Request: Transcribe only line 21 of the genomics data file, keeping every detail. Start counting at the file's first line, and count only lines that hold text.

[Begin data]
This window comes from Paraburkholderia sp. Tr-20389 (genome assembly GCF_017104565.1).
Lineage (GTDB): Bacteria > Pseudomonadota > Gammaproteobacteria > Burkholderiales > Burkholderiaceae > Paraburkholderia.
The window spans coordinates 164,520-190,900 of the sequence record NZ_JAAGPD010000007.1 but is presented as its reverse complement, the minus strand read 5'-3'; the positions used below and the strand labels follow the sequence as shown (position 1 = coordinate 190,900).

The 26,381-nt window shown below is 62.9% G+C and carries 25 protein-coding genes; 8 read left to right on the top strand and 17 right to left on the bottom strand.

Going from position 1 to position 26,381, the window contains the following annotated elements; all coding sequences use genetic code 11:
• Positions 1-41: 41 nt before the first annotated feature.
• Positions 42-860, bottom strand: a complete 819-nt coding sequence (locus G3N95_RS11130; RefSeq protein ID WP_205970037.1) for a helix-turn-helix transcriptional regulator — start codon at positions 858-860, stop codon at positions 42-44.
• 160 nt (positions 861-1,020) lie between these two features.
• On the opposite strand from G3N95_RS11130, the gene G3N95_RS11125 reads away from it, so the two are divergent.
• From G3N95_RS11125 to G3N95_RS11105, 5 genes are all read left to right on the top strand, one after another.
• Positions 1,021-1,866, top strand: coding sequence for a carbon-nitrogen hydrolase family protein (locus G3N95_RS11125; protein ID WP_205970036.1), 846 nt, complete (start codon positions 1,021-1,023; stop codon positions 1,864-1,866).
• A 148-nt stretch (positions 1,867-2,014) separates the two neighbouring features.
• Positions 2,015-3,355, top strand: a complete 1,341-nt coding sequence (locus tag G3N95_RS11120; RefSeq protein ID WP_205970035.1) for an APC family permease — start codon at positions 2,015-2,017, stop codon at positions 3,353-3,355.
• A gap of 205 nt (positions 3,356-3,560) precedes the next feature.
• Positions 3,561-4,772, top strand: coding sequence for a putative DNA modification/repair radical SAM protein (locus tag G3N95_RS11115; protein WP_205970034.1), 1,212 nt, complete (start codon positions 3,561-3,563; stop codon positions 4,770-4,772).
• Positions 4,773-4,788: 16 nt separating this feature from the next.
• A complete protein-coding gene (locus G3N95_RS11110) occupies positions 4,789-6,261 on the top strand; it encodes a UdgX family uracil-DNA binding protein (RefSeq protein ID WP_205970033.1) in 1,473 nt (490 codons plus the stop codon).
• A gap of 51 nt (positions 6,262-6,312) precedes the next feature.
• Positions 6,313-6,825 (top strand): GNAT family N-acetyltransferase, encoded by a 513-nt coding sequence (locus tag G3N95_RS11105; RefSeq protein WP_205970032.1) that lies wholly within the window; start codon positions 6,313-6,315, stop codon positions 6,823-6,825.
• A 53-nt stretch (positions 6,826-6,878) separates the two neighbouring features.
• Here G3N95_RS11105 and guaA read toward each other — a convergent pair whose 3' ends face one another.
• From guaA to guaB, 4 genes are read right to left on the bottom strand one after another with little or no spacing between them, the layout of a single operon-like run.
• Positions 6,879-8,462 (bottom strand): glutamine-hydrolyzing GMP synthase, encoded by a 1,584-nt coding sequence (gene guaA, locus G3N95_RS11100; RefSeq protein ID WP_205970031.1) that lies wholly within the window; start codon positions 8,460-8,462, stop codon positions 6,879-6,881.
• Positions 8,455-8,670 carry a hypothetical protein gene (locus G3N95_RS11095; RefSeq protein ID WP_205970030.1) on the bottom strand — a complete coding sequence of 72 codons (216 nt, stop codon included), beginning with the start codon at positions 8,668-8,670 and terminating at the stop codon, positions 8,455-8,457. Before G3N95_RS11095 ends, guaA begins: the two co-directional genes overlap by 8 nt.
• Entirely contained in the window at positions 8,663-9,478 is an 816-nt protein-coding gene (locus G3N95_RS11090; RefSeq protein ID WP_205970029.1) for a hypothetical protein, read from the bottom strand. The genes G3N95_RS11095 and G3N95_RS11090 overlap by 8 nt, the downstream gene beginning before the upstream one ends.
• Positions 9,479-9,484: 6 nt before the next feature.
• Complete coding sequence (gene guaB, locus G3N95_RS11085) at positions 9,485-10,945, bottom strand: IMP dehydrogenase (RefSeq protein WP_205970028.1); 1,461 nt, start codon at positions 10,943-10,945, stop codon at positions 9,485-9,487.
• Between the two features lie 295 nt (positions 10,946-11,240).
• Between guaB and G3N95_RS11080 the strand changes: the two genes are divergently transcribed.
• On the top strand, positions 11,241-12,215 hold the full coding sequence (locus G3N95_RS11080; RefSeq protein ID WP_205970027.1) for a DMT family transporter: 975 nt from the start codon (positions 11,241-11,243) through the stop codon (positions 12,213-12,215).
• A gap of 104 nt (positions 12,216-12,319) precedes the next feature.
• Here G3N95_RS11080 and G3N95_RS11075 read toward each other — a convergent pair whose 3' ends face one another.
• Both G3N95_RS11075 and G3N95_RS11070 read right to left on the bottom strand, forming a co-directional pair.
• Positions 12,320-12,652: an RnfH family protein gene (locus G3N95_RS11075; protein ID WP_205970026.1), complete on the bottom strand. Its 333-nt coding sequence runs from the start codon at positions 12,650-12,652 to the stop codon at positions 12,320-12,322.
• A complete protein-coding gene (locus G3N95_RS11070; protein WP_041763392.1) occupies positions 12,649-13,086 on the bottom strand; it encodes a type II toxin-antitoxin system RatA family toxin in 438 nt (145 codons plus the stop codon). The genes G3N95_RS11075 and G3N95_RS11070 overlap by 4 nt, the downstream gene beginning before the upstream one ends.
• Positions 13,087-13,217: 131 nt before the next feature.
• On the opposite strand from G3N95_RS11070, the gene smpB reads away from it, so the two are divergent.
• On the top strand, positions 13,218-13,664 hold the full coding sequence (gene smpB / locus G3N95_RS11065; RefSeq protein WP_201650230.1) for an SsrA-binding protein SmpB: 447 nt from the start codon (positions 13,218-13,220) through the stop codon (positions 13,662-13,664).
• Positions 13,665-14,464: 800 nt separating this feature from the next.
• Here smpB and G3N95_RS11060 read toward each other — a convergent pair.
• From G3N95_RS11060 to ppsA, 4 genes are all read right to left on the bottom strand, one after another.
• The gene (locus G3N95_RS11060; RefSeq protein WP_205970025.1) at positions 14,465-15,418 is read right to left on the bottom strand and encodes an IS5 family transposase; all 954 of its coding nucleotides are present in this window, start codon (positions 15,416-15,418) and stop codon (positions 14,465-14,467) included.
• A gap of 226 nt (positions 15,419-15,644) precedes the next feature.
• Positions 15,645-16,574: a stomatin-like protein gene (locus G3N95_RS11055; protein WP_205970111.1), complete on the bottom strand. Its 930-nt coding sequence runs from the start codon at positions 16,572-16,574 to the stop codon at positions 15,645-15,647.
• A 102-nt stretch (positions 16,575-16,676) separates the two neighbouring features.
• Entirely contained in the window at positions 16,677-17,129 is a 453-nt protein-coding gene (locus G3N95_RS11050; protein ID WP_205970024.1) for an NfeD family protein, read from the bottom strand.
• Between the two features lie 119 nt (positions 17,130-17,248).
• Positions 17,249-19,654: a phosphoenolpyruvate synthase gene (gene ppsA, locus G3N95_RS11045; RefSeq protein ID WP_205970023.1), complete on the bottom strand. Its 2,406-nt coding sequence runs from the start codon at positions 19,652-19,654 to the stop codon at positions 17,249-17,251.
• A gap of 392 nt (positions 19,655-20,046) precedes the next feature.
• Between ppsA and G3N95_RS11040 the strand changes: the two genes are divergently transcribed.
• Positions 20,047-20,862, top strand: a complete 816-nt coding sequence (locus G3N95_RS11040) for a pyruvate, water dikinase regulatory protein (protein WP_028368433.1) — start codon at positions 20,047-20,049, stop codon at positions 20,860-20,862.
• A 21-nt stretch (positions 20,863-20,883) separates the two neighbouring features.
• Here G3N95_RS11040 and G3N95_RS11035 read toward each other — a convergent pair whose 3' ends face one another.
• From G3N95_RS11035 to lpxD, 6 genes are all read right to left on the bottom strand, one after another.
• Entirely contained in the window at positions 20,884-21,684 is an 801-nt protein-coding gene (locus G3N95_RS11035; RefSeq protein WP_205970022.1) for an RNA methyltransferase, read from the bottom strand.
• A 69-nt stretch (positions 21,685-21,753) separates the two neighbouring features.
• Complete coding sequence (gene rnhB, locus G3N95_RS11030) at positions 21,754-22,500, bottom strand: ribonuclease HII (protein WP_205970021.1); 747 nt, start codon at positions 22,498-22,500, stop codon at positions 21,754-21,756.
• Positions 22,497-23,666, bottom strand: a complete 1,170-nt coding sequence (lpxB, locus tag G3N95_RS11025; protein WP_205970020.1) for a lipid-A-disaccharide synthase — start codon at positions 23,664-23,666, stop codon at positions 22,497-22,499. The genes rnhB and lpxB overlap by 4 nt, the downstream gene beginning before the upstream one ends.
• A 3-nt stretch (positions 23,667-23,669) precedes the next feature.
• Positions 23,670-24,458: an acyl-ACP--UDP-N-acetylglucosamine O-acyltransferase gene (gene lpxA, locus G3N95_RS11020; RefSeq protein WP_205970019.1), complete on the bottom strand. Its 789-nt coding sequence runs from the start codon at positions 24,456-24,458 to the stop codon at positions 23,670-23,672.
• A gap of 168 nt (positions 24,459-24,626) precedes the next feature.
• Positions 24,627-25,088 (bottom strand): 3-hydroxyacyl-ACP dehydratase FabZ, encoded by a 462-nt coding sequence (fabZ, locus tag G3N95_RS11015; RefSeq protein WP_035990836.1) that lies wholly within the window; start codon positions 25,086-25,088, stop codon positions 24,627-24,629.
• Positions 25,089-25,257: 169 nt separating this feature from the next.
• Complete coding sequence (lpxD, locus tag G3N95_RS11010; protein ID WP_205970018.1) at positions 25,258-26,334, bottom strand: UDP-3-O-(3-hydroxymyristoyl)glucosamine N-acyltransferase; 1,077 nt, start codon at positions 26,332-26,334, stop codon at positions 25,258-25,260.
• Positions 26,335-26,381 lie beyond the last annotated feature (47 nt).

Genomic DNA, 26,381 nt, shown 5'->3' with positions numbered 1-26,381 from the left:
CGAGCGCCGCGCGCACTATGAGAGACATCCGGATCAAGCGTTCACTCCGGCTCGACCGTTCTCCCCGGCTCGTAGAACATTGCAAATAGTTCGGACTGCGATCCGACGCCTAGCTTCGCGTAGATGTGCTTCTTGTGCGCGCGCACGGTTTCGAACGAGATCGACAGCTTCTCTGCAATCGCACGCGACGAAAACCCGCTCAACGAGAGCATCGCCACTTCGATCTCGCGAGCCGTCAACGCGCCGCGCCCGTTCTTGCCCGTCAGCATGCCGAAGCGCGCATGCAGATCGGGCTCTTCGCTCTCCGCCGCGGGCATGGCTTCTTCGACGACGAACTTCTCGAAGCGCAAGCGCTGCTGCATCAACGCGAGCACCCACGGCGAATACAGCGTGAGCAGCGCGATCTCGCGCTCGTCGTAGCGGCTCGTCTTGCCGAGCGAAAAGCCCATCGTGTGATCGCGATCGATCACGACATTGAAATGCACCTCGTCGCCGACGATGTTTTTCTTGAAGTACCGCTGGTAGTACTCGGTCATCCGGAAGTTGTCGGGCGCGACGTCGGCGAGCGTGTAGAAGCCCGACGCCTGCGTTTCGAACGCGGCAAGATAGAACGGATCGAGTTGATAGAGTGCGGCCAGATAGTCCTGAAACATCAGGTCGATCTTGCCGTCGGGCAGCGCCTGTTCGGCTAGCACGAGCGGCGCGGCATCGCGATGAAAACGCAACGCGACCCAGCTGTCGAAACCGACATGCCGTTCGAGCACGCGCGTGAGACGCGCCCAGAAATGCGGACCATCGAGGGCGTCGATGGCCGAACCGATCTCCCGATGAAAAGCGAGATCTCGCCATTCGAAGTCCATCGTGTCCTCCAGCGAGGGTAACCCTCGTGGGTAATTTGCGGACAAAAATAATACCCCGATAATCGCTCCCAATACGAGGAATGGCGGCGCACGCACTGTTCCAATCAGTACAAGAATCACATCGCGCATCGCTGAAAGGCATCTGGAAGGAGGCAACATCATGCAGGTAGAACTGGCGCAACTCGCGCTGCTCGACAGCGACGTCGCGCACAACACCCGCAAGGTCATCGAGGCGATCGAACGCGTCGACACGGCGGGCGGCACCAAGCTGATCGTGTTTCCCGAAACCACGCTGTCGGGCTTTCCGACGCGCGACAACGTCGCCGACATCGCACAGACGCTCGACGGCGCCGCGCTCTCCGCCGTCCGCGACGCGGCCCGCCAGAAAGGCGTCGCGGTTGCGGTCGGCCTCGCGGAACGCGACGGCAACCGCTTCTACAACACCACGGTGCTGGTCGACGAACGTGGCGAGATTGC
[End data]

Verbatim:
• Here G3N95_RS11105 and guaA read toward each other — a convergent pair whose 3' ends face one another.